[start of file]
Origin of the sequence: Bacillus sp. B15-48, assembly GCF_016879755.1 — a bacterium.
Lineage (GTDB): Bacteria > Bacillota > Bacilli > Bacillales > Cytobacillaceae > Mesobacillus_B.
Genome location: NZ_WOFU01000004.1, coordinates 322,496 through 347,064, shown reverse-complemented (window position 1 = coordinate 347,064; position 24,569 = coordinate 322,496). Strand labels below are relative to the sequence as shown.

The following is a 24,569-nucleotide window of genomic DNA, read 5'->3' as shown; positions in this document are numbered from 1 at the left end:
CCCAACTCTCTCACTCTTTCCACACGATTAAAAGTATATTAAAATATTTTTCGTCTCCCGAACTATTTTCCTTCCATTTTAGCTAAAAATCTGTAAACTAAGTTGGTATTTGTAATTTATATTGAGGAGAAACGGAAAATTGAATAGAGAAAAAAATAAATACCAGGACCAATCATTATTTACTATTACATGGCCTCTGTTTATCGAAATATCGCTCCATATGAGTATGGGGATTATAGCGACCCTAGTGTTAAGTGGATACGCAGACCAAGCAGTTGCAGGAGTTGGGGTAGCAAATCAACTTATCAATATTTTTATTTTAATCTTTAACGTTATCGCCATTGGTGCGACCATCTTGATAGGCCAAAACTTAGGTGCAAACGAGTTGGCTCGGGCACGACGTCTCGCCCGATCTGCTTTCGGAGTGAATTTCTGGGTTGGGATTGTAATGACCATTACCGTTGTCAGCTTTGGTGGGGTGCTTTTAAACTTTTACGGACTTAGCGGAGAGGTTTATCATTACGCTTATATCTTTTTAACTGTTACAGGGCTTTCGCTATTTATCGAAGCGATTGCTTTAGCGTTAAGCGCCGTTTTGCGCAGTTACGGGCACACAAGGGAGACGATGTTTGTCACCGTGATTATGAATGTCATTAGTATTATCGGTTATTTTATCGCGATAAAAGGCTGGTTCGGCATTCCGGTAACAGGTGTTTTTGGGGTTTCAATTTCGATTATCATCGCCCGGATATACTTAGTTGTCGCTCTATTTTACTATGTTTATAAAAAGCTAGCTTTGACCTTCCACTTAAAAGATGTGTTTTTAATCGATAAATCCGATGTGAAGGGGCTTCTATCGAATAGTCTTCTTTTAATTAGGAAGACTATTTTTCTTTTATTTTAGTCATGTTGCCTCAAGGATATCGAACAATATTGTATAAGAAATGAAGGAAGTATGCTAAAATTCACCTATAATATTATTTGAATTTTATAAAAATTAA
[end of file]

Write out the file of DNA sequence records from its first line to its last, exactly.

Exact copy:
Origin of the sequence: Bacillus sp. B15-48, assembly GCF_016879755.1 — a bacterium.
Lineage (GTDB): Bacteria > Bacillota > Bacilli > Bacillales > Cytobacillaceae > Mesobacillus_B.
Genome location: NZ_WOFU01000004.1, coordinates 322,496 through 347,064, shown reverse-complemented (window position 1 = coordinate 347,064; position 24,569 = coordinate 322,496). Strand labels below are relative to the sequence as shown.

The following is a 24,569-nucleotide window of genomic DNA, read 5'->3' as shown; positions in this document are numbered from 1 at the left end:
CCCAACTCTCTCACTCTTTCCACACGATTAAAAGTATATTAAAATATTTTTCGTCTCCCGAACTATTTTCCTTCCATTTTAGCTAAAAATCTGTAAACTAAGTTGGTATTTGTAATTTATATTGAGGAGAAACGGAAAATTGAATAGAGAAAAAAATAAATACCAGGACCAATCATTATTTACTATTACATGGCCTCTGTTTATCGAAATATCGCTCCATATGAGTATGGGGATTATAGCGACCCTAGTGTTAAGTGGATACGCAGACCAAGCAGTTGCAGGAGTTGGGGTAGCAAATCAACTTATCAATATTTTTATTTTAATCTTTAACGTTATCGCCATTGGTGCGACCATCTTGATAGGCCAAAACTTAGGTGCAAACGAGTTGGCTCGGGCACGACGTCTCGCCCGATCTGCTTTCGGAGTGAATTTCTGGGTTGGGATTGTAATGACCATTACCGTTGTCAGCTTTGGTGGGGTGCTTTTAAACTTTTACGGACTTAGCGGAGAGGTTTATCATTACGCTTATATCTTTTTAACTGTTACAGGGCTTTCGCTATTTATCGAAGCGATTGCTTTAGCGTTAAGCGCCGTTTTGCGCAGTTACGGGCACACAAGGGAGACGATGTTTGTCACCGTGATTATGAATGTCATTAGTATTATCGGTTATTTTATCGCGATAAAAGGCTGGTTCGGCATTCCGGTAACAGGTGTTTTTGGGGTTTCAATTTCGATTATCATCGCCCGGATATACTTAGTTGTCGCTCTATTTTACTATGTTTATAAAAAGCTAGCTTTGACCTTCCACTTAAAAGATGTGTTTTTAATCGATAAATCCGATGTGAAGGGGCTTCTATCGAATAGTCTTCTTTTAATTAGGAAGACTATTTTTCTTTTATTTTAGTCATGTTGCCTCAAGGATATCGAACAATATTGTATAAGAAATGAAGGAAGTATGCTAAAATTCACCTATAATATTATTTGAATTTTATAAAAATTAA